The Free Press, Mankato, MN

Local News

April 2, 2012

Congressman Tim Walz meets with student-veterans, gets an earful

MANKATO — Veterans of the wars in Iraq and Afghanistan eagerly gave Congressman Tim Walz what he asked for at a meeting at Minnesota State University Monday.

Seeking input from vets attending local colleges, Walz asked for personal experiences about the transition from military service to academic life. Here’s some of what he got.

A disabled Iraq war veteran was on the verge of living in his car because of months-long delays by Veterans Affairs officials in releasing his education benefits. The veteran, attending school at MSU, managed to avoid eviction but ran out of money for food.

“I had to swallow my pride and get food at the food shelf here,” the man told Walz.

The delays in VA payments for higher education were a common theme at the meeting. But there was also frustration about the difficulty in getting private sector employers and schools to recognize expertise gained in the armed forces.

Chad Curran, who spent “nine years, three months and 27 days” in the U.S. Army, is attempting to graduate from MSU in much less than four years.

“I’m trying to fast-track my undergraduate degree,” Curran told Walz. “I’m almost 37 years old.”

So he’s taking class loads, including summer sessions, that would leave most college kids shaking. All while maintaining a 4.0 grade point average.

But Curran was baffled by MSU’s inflexibility in waiving a couple of the general education requirements that students must take to get a degree. A former Army Airborne instructor, Curran figures he could have got by without the public speaking class that helps less experienced undergrads gain confidence in talking to a group.

“They also wanted me to take a phy-ed course,” Curran said. “I did phy-ed for 10 years.”

Another student, deployed mid-semester, was forced to go to each instructor to ask them to provide him with an “incomplete” on his course work. More than one told him it was too late to take an “incomplete” and he would get an F.

Minnesota college instructors are prohibited from failing students because they were activated for military service, but the man’s teachers didn’t seem to be aware of that, the veteran said.

Steve Frantz, an official with the Minnesota State Colleges and Universities system, was at the meeting and immediately apologized to the soldier/student, saying MnSCU is working hard to boost the support and understanding that professors provide to veterans.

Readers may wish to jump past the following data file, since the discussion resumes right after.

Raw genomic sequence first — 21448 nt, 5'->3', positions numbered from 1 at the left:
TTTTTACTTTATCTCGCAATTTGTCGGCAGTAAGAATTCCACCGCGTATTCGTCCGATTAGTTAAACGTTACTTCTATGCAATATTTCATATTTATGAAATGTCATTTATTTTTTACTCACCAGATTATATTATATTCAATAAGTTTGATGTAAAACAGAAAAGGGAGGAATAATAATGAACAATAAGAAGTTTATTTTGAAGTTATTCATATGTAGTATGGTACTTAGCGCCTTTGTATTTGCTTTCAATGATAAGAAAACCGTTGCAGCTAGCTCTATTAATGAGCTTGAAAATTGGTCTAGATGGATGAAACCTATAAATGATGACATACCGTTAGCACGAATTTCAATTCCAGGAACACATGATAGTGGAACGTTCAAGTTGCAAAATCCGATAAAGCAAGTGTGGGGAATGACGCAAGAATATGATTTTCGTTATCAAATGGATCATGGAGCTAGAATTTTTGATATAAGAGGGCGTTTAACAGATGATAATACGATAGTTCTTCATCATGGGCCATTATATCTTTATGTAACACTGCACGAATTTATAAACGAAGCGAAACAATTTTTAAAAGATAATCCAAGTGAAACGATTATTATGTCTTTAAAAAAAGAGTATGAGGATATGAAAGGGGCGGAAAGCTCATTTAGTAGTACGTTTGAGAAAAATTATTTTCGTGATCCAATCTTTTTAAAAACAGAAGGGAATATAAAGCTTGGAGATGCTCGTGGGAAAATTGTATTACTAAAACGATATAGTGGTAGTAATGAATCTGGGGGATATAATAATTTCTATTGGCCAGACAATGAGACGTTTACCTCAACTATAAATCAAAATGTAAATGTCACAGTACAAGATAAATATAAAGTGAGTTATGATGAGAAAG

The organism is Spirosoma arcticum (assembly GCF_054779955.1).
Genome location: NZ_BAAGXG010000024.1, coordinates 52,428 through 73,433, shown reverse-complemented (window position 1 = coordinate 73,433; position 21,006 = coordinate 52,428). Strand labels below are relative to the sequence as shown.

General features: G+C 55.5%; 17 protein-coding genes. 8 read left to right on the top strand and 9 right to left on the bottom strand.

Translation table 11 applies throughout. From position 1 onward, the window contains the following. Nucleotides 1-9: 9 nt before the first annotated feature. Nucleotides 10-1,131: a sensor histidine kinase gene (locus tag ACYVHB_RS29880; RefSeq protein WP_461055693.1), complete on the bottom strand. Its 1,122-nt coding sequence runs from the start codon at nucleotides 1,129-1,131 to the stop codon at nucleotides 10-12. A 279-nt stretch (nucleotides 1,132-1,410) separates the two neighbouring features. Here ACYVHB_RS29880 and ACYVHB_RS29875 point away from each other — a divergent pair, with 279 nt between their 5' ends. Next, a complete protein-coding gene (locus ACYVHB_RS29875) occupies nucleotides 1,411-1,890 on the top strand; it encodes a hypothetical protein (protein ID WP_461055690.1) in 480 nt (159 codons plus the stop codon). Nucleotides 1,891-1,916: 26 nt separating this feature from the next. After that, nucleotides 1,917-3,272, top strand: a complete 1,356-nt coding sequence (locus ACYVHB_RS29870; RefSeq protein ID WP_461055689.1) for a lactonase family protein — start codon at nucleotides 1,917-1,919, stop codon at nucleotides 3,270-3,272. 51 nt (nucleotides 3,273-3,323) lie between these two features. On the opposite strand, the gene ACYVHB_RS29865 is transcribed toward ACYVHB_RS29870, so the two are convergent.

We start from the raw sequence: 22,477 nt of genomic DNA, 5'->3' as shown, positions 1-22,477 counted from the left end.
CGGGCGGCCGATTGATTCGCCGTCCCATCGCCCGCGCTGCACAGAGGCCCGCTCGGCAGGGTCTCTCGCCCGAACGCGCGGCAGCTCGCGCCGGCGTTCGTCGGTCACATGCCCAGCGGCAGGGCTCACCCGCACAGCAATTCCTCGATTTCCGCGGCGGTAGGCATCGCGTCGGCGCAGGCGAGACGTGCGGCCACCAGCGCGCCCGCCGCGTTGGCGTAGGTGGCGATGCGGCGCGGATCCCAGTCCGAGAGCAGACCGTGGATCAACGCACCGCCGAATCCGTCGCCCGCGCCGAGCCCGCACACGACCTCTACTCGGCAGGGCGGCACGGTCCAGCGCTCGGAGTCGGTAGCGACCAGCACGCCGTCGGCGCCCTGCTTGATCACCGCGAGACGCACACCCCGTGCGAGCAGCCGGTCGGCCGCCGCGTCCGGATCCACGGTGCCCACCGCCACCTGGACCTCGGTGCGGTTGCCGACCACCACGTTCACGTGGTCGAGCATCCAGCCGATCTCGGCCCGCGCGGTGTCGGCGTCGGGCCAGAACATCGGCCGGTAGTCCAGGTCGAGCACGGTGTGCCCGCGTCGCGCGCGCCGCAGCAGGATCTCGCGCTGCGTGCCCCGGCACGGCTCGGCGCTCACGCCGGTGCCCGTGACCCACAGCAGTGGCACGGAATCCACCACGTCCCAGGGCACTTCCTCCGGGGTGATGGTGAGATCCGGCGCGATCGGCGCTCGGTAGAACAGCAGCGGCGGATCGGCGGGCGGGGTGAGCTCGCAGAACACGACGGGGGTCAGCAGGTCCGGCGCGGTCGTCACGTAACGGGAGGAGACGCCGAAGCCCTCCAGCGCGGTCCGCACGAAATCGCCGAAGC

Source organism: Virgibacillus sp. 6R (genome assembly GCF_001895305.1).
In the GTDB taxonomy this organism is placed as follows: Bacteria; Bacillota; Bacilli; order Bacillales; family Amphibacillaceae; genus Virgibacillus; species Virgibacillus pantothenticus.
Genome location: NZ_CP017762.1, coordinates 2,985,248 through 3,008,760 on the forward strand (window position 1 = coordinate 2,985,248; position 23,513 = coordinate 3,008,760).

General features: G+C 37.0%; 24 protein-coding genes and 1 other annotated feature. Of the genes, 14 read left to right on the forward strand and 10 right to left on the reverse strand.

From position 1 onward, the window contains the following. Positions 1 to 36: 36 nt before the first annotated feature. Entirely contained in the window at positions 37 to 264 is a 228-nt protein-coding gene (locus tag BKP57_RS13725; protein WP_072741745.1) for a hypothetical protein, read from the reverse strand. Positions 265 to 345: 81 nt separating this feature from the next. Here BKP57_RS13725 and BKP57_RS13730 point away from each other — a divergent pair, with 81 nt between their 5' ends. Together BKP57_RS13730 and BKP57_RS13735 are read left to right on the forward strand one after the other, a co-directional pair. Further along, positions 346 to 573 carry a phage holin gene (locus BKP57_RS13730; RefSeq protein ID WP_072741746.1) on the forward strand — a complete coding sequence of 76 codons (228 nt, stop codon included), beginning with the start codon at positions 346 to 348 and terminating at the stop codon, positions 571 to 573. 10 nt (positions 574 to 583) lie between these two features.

“If we did give you a ‘fail,’ we need to make that up to you,” Frantz said.

And it wasn’t just students sharing their frustration with Walz, who is a member of the House Veterans Affairs Committee and a retired Army National Guard command sergeant major.

Deann Schloesser, the VA benefits specialist for North Mankato’s South Central College, said she’s certified in December that certain veterans are enrolled and qualify for VA education payments only to find the veterans still awaiting checks in February and March.

“That’s simply unacceptable,” Schloesser said. “No one can wait that long.”

Schloesser and a counterpart at MSU said they often can’t even get information from the VA on the status of a student’s check or an estimate on when it will arrive.

Walz asked the group if anybody had ever had a good experience submitting their claim for GI Bill benefits.

One hand went up: “Once.”

“So it’s possible to do it,” Walz said, frustration in his voice.

He noted that Americans purchasing a product on-line can track the progress of the item’s delivery, city-by-city, and get an exact estimate of the delivery time from UPS. There’s no reason, he said, that veterans shouldn’t be able to get the equivalent on the status of their GI Bill payments.

Walz also wondered why the IRS can quickly issue refunds to taxpayers — and come after them later for repayment if the tax return proves false — but the VA can’t do the same on veterans benefits.

“The IRS trusts everybody,” Walz said. “The VA doesn’t trust its own veterans. There’s something wrong with that.”

The VA’s motivation is sometimes understandable — to prevent fraud or to make sure a veteran isn’t being preyed upon by an unsavory “college” peddling a worthless degree, according to Walz. But the strategy is holding up 99 legitimate payments to prevent one illegitimate one.

“Like every big bureaucracy, they get stuck and bogged down in process rather than what the overall goal is,” he said.

Walz promised the group he would pursue improvements at the VA so veterans or college officials can get quicker answers to questions about a claim. He also pledged to pursue changes that would allow checks to be sent sooner. And he said he will continue efforts to make it easier for veterans to get the licenses and occupational certificates for private sector jobs when their specialized military experience clearly qualifies them.

Republicans and Democrats on the VA Committee work together, he said. And they share an opinion about veterans benefits such as college aid.

“That is not a handout. That is not government assistance,” he said. “That’s a benefit that was earned.”

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